Cheap Beatles Songs = $1 Million Legal Bill
A couple years ago, we learned that you can’t take music from the major labels and sell copies of it on your own Web site without a license. Today we learned what happens if you try: a $950,000 penalty.
That’s what BlueBeat.com is paying EMI Music and its subsidiaries for selling unauthorized copies of the label’s music–including some 67,000 Beatles songs–back in 2009.
At the time, BlueBeat had argued it had the rights to do so because it was using “psycho-acoustic simulation” to make the recordings, which it sold for a quarter a piece. But the courts have ruled that this theory was just as ridiculous as you think it is.
BlueBeat’s lawyer Archie Robinson tells the Associated Press, presumably with a straight face, that his client did just fine in the end:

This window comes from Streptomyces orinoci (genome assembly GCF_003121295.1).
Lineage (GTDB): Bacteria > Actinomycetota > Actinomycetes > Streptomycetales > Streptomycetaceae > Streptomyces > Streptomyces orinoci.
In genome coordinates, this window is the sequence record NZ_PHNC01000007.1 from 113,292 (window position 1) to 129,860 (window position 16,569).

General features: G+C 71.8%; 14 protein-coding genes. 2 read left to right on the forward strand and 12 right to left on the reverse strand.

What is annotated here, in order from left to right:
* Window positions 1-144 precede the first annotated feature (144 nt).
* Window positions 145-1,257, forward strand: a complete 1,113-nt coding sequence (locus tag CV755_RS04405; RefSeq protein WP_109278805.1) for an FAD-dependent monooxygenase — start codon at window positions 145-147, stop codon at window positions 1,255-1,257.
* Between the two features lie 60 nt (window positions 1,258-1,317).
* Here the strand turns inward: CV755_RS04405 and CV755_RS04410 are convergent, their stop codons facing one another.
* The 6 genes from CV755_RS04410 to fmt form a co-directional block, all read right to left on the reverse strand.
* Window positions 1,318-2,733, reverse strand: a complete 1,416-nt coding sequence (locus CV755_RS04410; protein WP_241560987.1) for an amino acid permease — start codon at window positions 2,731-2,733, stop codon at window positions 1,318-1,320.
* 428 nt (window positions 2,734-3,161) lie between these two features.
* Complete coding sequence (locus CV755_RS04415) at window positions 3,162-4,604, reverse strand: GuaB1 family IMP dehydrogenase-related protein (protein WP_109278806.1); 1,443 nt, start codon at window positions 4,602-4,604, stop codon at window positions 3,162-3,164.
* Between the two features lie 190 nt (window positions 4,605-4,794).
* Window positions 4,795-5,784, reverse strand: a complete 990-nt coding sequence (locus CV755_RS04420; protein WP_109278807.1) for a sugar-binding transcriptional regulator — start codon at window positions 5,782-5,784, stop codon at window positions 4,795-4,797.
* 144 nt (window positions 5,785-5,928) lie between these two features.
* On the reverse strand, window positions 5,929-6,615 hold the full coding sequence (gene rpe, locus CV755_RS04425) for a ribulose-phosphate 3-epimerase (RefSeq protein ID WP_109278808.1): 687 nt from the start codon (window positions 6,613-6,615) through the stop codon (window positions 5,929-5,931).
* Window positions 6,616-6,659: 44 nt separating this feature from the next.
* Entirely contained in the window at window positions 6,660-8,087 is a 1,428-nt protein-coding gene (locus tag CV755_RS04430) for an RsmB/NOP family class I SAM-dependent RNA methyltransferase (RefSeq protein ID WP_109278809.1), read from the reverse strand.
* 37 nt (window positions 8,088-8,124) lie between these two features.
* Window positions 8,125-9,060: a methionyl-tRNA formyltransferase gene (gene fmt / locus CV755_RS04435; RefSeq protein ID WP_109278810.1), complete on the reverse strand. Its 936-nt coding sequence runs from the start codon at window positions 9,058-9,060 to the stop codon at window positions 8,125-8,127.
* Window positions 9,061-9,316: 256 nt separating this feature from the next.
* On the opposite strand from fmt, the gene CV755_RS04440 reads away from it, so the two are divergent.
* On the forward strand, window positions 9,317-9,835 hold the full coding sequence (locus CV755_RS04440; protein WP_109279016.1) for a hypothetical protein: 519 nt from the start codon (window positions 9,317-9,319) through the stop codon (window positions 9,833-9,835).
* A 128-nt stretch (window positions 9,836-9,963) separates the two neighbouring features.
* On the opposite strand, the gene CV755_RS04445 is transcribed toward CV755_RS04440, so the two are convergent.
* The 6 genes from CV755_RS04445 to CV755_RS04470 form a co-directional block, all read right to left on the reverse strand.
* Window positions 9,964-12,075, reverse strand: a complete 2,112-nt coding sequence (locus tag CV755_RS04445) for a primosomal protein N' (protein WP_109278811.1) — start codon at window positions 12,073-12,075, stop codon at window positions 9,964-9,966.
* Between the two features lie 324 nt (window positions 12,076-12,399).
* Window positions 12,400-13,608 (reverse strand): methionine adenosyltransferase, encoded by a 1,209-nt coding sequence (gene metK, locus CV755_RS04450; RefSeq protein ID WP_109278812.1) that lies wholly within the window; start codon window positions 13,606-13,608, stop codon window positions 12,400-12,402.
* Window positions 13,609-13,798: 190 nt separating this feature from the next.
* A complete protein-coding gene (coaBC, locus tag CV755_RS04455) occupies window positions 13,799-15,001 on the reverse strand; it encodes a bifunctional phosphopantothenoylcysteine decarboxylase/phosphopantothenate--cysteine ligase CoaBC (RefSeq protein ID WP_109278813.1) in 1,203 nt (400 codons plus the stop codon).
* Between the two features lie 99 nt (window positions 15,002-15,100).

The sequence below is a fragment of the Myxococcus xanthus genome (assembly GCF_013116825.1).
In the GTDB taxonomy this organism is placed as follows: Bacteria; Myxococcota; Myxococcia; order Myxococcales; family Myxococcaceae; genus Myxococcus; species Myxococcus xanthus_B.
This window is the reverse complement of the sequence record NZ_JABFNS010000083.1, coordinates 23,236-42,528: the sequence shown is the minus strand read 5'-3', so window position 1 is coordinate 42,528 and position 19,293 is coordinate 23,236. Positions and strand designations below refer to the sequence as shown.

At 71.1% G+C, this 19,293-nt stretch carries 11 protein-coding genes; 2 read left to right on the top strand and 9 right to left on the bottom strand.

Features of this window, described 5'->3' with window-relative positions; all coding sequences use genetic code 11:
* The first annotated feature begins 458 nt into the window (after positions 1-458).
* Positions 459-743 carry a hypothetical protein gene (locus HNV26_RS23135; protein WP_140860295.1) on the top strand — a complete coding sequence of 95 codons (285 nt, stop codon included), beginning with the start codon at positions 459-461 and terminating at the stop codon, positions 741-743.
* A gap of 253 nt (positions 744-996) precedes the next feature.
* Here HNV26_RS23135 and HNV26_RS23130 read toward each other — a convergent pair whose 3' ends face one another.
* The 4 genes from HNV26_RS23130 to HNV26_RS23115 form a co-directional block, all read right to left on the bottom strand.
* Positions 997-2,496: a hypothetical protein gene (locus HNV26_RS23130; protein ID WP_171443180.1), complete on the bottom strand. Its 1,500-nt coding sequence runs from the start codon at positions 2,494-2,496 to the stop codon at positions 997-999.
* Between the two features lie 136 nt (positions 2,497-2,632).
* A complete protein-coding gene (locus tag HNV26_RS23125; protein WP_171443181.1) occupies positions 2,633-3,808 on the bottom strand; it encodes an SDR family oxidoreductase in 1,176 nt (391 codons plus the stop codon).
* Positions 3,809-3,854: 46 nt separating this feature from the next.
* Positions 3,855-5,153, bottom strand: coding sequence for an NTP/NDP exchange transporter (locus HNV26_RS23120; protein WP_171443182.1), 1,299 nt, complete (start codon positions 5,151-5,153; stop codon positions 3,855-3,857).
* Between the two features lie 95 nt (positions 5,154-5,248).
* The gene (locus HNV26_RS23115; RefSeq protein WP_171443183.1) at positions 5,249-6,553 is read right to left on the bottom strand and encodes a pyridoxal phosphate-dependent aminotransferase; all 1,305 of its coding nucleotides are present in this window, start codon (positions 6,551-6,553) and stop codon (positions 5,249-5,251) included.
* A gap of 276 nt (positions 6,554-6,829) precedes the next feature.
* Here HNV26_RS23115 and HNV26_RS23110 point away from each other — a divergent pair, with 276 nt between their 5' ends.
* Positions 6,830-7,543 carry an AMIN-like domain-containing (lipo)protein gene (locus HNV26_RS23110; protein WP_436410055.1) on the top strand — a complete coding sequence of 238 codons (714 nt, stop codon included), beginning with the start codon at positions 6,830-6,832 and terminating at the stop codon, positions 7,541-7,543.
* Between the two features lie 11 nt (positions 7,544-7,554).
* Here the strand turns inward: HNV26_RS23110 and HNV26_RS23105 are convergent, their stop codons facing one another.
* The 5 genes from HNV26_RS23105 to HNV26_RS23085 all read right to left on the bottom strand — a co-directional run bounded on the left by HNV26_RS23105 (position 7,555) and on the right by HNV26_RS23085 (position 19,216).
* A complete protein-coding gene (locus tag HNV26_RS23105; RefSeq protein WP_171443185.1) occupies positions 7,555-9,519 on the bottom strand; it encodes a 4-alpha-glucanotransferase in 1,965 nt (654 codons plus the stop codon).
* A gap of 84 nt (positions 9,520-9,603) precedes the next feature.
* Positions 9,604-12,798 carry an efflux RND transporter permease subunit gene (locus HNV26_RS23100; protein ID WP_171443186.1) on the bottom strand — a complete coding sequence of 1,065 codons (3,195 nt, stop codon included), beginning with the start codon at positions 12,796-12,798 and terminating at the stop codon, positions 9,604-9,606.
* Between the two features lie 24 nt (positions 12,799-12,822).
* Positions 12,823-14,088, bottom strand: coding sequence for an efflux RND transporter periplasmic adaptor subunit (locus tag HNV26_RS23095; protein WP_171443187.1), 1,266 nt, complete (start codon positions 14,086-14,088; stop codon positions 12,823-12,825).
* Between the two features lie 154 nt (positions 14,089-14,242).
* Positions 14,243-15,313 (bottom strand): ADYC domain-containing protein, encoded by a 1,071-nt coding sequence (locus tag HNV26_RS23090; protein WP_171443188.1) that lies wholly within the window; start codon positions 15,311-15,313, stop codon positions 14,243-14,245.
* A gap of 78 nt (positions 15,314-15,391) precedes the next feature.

“We basically settled the case for their attorney fees,” Robinson said. “I felt that was sort of an acknowledgement on their part that they don’t have the damages they claimed.”
To sum up: The only place on the Web where you can legally get the Beatles is Apple’s iTunes, which still has exclusive rights to the band’s catalog. Or, of course, on, Google’s YouTube: